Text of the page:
The Wilmington Ten
In 1972, Wayne Moore, Ann Shepard, James McKoy, Willie Vereen, Marvin Patrick, Reginald Epps, Jerry Jacobs, Connie Tindall, Joe Wright, and Rev Benjamin Chavis (from top left) were convicted of conspiracy to commit arson and shoot fire fighters during several days of demonstrations by African Americans in Wilmington, North Carolina. Their convictions were vacated in 1980 because prosecutors withheld evidence that their witnesses lied, but they had to wait until 2012 to be pardoned.
De'Marchoe Carpenter and Malcolm Scott
In 1998, Richard Rosario was sentenced to 25 years to life for murder in Bronx, New York. He was exonerated in 2016 after multiple alibi witnesses established that he was in Florida at the time of the crime.
The Perils of Bargaining for Justice
The vast majority of criminal cases are resolved through plea bargaining. Reveal News takes an in-depth look at guilty pleas and how they affect the justice system in general, and innocent defendants in particular, including interviews with exonerees such as Rodney Roberts and through illustrations.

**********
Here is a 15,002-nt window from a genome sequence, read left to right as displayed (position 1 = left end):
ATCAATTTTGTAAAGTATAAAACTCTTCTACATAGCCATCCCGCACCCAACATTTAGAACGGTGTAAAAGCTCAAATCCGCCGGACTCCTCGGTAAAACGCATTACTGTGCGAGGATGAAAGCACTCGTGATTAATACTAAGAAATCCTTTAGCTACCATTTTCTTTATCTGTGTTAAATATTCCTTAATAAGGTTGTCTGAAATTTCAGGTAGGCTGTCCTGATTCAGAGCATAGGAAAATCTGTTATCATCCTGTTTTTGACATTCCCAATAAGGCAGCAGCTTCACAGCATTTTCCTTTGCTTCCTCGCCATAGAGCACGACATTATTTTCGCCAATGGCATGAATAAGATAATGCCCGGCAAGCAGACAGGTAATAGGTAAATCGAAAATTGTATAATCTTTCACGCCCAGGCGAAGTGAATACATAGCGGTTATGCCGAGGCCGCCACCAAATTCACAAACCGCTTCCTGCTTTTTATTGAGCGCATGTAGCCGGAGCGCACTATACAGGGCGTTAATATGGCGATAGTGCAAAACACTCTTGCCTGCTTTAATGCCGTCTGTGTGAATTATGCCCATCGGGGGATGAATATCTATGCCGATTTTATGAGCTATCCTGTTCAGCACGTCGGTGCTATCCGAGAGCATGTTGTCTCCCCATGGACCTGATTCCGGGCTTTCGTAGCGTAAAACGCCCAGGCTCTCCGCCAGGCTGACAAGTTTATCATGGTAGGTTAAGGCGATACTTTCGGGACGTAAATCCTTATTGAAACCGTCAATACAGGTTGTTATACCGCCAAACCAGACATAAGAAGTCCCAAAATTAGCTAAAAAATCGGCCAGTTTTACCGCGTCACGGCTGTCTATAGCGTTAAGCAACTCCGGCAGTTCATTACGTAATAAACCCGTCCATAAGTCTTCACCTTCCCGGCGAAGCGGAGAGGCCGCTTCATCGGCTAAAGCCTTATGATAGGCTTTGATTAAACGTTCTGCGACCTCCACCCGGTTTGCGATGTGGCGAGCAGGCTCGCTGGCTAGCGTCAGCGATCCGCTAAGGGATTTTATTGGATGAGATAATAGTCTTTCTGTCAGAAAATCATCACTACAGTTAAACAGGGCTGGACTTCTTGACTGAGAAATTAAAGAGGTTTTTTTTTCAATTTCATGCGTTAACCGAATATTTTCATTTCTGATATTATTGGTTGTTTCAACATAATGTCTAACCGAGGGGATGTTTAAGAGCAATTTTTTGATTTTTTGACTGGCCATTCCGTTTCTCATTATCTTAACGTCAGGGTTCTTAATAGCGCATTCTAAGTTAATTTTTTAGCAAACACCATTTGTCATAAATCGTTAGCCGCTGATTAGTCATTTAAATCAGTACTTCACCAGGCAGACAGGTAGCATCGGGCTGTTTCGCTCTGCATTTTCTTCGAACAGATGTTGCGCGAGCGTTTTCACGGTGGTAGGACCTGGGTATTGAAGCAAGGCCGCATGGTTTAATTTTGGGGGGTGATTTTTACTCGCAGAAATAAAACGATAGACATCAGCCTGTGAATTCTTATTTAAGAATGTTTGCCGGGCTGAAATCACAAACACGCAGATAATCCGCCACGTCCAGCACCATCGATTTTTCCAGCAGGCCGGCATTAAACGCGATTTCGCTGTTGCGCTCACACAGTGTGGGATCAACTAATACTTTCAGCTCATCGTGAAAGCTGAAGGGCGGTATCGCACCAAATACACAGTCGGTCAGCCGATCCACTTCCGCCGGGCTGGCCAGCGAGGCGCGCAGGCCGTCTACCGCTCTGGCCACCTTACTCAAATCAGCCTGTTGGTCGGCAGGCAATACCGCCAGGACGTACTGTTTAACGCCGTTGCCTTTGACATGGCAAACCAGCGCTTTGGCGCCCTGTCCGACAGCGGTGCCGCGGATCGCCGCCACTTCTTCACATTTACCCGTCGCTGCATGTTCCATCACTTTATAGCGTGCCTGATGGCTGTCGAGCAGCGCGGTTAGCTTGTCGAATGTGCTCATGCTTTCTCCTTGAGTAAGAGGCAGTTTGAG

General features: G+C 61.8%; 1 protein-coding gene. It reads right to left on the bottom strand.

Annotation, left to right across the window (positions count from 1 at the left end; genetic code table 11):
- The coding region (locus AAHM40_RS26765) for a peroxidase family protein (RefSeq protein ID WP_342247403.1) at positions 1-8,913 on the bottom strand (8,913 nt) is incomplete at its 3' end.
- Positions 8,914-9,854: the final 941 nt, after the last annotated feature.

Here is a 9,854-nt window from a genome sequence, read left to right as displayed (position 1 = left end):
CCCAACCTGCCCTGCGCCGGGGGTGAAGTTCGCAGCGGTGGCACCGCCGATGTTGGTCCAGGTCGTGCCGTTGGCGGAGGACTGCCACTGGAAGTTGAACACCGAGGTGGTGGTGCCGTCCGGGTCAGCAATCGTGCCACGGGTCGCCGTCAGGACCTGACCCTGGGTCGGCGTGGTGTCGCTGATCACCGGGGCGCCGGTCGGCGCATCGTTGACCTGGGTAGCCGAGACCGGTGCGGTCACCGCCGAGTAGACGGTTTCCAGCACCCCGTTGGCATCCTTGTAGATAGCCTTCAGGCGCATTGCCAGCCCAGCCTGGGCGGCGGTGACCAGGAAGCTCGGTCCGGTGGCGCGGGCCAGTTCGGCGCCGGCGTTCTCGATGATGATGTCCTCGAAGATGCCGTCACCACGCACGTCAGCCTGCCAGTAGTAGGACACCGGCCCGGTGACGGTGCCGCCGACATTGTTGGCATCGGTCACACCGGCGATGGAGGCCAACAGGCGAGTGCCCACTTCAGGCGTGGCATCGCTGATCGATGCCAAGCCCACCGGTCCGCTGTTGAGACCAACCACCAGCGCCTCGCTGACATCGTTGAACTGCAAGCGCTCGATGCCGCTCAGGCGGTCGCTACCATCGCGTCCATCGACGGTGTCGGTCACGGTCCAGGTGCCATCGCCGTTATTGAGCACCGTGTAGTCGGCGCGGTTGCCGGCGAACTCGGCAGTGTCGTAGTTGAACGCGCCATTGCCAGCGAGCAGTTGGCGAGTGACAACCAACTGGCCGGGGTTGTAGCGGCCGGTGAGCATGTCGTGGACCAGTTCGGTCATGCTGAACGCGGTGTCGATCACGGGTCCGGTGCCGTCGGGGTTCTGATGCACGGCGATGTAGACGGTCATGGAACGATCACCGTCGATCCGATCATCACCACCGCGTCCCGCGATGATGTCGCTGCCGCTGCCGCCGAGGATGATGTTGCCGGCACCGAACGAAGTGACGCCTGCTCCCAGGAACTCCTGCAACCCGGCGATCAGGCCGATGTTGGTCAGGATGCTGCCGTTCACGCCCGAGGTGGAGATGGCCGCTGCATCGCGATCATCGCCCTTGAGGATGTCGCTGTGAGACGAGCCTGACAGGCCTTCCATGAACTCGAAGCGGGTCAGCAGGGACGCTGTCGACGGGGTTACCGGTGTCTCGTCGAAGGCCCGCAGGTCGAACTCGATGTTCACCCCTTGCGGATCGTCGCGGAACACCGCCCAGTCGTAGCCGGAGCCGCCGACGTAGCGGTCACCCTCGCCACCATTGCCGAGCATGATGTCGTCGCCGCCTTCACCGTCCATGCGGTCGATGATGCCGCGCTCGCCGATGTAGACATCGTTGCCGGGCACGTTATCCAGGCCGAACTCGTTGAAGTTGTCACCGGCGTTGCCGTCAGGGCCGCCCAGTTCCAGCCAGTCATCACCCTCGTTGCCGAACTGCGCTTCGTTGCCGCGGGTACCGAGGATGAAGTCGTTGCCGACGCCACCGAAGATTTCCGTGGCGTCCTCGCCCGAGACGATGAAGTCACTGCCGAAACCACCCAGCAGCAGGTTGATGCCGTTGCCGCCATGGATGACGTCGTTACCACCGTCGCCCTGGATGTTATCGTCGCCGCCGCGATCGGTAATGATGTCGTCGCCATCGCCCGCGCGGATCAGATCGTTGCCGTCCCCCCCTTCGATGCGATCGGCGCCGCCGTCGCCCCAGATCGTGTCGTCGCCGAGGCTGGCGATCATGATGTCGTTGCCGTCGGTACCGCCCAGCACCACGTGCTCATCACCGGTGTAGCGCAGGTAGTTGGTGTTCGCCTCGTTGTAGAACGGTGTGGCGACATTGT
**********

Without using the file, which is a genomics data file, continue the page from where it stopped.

The Registry has published about Innocents Who Pleas Guilty, Guilty Pleas in "Group Exonerations", and Guilty Pleas and False Confessions.
Use our clickable map & graph to filter and display exonerations by state, race, contributing factors, crime, year, and more.
The National Registry of Exonerations is a project of the Newkirk Center for Science & Society at University of California Irvine, the University of Michigan Law School and Michigan State University College of Law. It was founded in 2012 in conjunction with the Center on Wrongful Convictions at Northwestern University School of Law. The Registry provides detailed information about every known exoneration in the United States since 1989—cases in which a person was wrongly convicted of a crime and later cleared of all the charges based on new evidence of innocence.
We welcome new information from any source about exonerations already on our list and about cases not in the Registry that might be exonerations.